Step 6: Carving chops
Unlike practices in the West, a company’s official seal in China has legal authority over the signature of a legal representative and has the power to validate documents and contracts, regardless of who uses it. Its possession and whereabouts are therefore of utmost importance.
All companies operating in China are required to have an official seal, which is round in shape and bears the official company name in Chinese, and where applicable, in English. A company seal can be obtained from the local Public Security Bureau (PSB) after successful registration with the AIC. When signing a contract, it is always the opposite party’s responsibility to ensure that the signing party’s seal is authentic – if not, the contract is not legally binding. The PSB therefore keeps a duplicated copy of the official company seal in the event of fraud or disputes.
Other than the official company seal, a company must also have a legal representative seal, a financial seal, a seal for use on fapiao, and in the case of trading WFOEs, a customs seal. A legal representative seal is used for specific license and certificate applications and banking documents, while the legal representative seal is square in shape and bears the name of the company’s legal representative. The financial seal is used to validate financial transactions such as cash withdrawals, wire transfers, and bank checks. The company’s financial officer should keep possession of this seal separately from others, with a duplicate stored with the company’s registered bank for verification and anti-fraud purposes. With authority in a Chinese company residing primarily in the hands of the person who currently holds its seals, it is advisable to put in place a mechanism to track, record, and monitor their use.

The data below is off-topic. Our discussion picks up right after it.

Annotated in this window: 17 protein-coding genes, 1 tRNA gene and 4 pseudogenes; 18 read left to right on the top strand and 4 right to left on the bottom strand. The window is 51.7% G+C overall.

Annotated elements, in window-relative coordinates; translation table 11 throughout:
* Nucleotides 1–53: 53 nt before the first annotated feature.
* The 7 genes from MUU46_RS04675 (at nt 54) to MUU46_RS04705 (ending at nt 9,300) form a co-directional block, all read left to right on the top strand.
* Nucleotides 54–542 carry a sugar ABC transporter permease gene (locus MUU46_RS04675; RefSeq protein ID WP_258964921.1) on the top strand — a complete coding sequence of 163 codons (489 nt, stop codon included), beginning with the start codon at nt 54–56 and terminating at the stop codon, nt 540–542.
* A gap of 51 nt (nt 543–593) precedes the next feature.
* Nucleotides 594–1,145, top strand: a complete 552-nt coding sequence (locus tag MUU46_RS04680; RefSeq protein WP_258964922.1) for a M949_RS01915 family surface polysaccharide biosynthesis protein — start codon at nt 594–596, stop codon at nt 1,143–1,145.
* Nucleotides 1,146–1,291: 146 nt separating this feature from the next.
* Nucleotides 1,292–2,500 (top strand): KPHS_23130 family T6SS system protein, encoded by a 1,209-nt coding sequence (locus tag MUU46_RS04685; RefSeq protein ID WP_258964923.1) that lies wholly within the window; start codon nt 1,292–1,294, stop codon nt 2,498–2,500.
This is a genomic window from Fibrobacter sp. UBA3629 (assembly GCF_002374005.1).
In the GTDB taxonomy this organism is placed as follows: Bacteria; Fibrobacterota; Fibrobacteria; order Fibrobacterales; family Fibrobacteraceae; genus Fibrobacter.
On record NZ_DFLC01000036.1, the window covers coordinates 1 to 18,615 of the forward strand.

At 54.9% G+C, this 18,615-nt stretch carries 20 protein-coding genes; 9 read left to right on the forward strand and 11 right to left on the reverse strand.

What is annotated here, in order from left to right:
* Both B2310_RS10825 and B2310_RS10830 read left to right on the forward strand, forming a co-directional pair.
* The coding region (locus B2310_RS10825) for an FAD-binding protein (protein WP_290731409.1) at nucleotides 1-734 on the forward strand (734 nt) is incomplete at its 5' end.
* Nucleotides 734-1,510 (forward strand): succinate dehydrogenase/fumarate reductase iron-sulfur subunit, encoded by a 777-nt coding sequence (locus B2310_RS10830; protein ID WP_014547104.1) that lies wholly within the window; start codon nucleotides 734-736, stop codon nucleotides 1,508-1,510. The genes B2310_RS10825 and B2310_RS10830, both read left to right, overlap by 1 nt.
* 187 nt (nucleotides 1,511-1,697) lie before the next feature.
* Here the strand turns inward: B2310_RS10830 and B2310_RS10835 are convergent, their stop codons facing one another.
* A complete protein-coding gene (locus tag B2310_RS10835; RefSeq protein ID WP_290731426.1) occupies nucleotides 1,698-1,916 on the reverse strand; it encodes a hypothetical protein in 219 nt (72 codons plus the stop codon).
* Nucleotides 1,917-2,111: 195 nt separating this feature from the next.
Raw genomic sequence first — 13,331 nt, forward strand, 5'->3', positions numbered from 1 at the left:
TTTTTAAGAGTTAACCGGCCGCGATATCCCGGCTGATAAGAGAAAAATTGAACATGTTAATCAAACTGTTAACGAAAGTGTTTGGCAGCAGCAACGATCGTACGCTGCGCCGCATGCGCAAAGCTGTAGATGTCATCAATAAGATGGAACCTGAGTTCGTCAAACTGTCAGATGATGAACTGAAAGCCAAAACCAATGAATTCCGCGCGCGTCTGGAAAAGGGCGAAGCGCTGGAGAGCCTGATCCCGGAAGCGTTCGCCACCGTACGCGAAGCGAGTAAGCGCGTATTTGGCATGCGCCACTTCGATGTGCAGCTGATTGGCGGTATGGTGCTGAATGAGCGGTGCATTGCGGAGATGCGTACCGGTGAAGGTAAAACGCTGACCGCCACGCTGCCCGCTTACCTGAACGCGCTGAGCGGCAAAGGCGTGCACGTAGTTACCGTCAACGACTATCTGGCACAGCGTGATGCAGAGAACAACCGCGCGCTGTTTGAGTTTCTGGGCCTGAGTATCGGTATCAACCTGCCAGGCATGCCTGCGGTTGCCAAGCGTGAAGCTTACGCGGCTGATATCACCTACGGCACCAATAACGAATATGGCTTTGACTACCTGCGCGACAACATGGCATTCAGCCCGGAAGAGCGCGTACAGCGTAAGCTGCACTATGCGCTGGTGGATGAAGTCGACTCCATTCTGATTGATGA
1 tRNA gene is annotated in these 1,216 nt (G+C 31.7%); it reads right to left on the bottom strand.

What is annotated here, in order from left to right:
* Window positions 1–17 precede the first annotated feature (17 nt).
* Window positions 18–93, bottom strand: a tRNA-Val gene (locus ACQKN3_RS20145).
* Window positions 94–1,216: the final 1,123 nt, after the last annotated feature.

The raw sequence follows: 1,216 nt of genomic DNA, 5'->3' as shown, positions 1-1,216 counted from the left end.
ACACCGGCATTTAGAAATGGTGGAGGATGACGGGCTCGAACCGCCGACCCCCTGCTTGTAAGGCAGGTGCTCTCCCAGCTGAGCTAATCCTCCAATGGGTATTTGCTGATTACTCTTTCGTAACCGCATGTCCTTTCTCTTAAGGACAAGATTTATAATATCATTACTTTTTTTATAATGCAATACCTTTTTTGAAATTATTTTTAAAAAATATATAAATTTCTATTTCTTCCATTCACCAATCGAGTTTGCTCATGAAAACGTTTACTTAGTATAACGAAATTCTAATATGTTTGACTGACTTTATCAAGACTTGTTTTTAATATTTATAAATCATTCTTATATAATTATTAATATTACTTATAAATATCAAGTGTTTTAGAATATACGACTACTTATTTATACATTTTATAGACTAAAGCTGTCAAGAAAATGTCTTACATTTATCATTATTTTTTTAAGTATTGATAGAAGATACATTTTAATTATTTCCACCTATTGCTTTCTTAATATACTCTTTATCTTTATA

Step 7: Open foreign exchange and RMB bank account
A WFOE in China needs to have a minimum of two banks accounts: an RMB basic account, and a foreign currency capital contribution account. An RMB basic account is a must for a WFOE’s daily business operations in China. This account is the only account from which the company can withdraw RMB cash, and often acts as a designated account for making tax payments. The foreign currency capital contribution account is necessary to receive capital injections from overseas. Approval to open this account can be obtained from SAFE.
A WFOE can establish bank accounts with both Chinese and international banks. Although many foreign investors prefer to establish an account with an international bank due to an existing business relationship, creating accounts with a Chinese bank has some advantages regarding efficiency, convenience, and security. A WFOE’s financial and legal chops are usually required in order to verify the ‘signature’ of the company when opening a bank account in China.
Step 8: Import and export registration procedures (only for trading WFOE)
In order for a trading WFOE to conduct import/export trading & distribution activities, it must first obtain a customs registration certificate and an import-export license, which essentially allows it to exchange foreign currencies to RMB, and refund sales or VAT on imported or exported products. In addition to this, a trading WFOE must complete foreign trader operator filing with MOFCOM, make quality inspection registration with the Entry-Exit Inspection and Quarantine Bureau, and obtain an E-port IC card, software, and card reader with the China Electronic Port.
Step 9: General VAT taxpayer related procedures
Taxpayers in China are split into two categories when it comes VAT: general taxpayers and small-scale taxpayers. The latter are entities involved with wholesale and retail with sales of less than RMB 800,000 per year, manufacturers (including those providing processing, repair, and replacement services) with sales not exceeding RMB 500,000 per year, and taxpayers offering VAT-taxable services with maximum annual sales of RMB 5 million. All other taxpayers come under the general classification.